It’s that time of the year when students leave us. Some graduate and we celebrate their growth and intellectual accomplishments. We are sorry to see them go. Others cross the stage and their parting is no cause for sweet sorrow. Some leave without ever crossing the stage. And some temporarily leave, returning in the fall or for a summer session.
There are the teachers and students who barely notice one another, and then there are the interactions and relationships that stay with individuals for a lifetime, for better or worse. Those moments, and their enduring power, are what make teaching such a risky, and rewarding, endeavor.
On Friday, May 4th, the CTE’s Division of TA Resources (DTAR) held a reception to celebrate the awarding of certificates to 14 TAs who successfully completed our Certificate of University Teaching program in the spring. Hosting the celebration were the two people most directly responsible for this program, Aymara Boggiano and Dr. Tamara Fish, along with the CTE Director, Dave Mazella (DTAR’s Bruce Martin was unable to attend due to sickness). TA Supervisors Ruxandra Prodan (ECON) and Flavia Belpoliti (HSD) also attended.
The reception began with presentations of teaching portfolios by Lena Ogrokhina (ECON) and Maria Alvarez (HSD), where they each talked about the usefulness of compiling the portfolios. Both agreed that the portfolios were a huge help in reflecting upon, and learning from, their own teaching experience, and in preparing for a competitive job market.
After the presentations, Ms. Boggiano and Dr. Fish presented certificates to the candidates [click on thumbnail to enlarge]:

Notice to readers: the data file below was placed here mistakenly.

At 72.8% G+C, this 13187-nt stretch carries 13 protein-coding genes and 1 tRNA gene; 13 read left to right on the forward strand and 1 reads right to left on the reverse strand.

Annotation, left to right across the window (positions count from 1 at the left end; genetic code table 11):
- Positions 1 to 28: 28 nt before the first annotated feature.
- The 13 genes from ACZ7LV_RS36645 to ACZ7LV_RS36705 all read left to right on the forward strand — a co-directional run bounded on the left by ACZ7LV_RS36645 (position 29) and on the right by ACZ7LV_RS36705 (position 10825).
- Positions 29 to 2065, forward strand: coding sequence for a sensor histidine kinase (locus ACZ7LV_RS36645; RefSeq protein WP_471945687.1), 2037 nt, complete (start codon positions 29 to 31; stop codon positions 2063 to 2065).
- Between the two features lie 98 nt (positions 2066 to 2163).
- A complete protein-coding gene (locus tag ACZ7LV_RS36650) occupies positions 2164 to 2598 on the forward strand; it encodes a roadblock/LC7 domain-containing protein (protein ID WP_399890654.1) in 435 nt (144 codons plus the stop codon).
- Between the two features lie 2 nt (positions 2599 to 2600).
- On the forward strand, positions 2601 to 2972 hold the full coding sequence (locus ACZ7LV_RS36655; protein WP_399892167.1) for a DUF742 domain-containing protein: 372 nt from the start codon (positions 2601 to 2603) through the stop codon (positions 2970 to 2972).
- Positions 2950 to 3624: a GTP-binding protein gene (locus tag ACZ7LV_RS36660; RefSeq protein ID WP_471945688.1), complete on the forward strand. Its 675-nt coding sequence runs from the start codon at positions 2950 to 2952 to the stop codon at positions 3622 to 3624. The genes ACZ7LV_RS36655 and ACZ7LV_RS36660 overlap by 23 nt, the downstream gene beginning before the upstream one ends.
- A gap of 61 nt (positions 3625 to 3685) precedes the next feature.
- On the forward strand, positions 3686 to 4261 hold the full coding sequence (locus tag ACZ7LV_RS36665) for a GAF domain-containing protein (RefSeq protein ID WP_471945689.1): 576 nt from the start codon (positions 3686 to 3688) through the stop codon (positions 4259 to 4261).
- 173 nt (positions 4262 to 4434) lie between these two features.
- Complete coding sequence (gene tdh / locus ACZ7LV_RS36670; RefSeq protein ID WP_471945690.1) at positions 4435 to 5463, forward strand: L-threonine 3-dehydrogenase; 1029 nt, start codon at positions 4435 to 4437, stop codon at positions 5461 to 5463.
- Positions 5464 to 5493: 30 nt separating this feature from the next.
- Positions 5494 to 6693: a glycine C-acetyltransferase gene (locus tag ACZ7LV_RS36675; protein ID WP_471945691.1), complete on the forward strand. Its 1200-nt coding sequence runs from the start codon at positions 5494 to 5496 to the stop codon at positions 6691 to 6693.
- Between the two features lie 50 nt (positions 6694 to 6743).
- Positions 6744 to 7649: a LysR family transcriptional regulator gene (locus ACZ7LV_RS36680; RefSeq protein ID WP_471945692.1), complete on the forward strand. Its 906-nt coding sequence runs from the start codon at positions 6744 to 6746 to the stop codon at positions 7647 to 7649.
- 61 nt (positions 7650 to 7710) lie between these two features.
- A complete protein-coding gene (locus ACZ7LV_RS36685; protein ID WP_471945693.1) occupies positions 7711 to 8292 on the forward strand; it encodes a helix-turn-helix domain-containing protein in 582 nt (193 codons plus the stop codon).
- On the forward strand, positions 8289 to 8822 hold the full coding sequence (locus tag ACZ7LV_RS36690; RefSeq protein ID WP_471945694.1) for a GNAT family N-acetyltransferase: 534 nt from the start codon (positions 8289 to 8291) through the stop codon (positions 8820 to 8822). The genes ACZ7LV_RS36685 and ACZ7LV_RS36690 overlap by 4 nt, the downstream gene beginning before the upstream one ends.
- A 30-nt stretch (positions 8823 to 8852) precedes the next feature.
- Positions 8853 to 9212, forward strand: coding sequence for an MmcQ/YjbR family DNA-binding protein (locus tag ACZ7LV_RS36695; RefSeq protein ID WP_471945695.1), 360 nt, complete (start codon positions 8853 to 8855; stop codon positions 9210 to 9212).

At the conclusion of our ceremony, Ms. Boggiano announced that this would be her final semester with the CTE and DTAR, and that she would be moving on to a new post at the University of North Texas. Drs. Mazella and Fish thanked Ms. Boggiano for her superb work establishing the DTAR and CUT programs, and wished her the best in the future.
Dr. Mazella also announced that Dr. Fish will take over supervision and coordination of the CUT program beginning this summer. The CTE is currently searching for a full-time replacement for Ms. Boggiano, which will carry the job title of Associate Director. Drs. Mazella and Fish will remain in contact with participating departments and supervisors until a replacement is found.
Our best wishes for all of you who have completed the CUT program. We hope everyone has a happy and productive summer.
Director, UH CTE
OK, Agnes asked if she could answer this at length. This is her response:
Q: The 42 credits of the core do not have to be taken in the first four semesters. Is that correct?
A: The purpose of the core, as stated by the Texas Higher Education Coordinating Board, is:
“Through the Texas Core Curriculum, students will gain a foundation of knowledge of human cultures and the physical and natural world, develop principles of personal and social responsibility for living in a diverse world, and advance intellectual and practical skills that are essential for all learning.”
So, if one thinks of the concept of “foundation of knowledge” and use courses such as English Composition I and II as an example, it makes a lot of sense for students to take these courses early so they will learn how to express their ideas and write better for all other classes that they will be taking subsequent to the composition classes.
Another example would be Math and Math reasoning courses. Math skills very quickly get rusty for most people when not practiced. Therefore, if students wait till their third or fourth year to take College Algebra, that may not be a wise decision as they might have forgotten a lot of the basics.
There are exceptions of course. For instance, some majors have many “levels” of classes, with one building upon another. For those students, they will need to start taking major courses in sequence to be able to graduate in a timely manner. Thus, one may see some students taking a core class later.
Therefore, while there is no requirement as to when students need to finish their core classes, we should promote and advise students to take these core classes in a manner that such classes will provide them with a “foundation of knowledge of human cultures and the physical and natural world, develop principles of personal and social responsibility for living in a diverse world, and advance intellectual and practical skills that are essential for all learning”.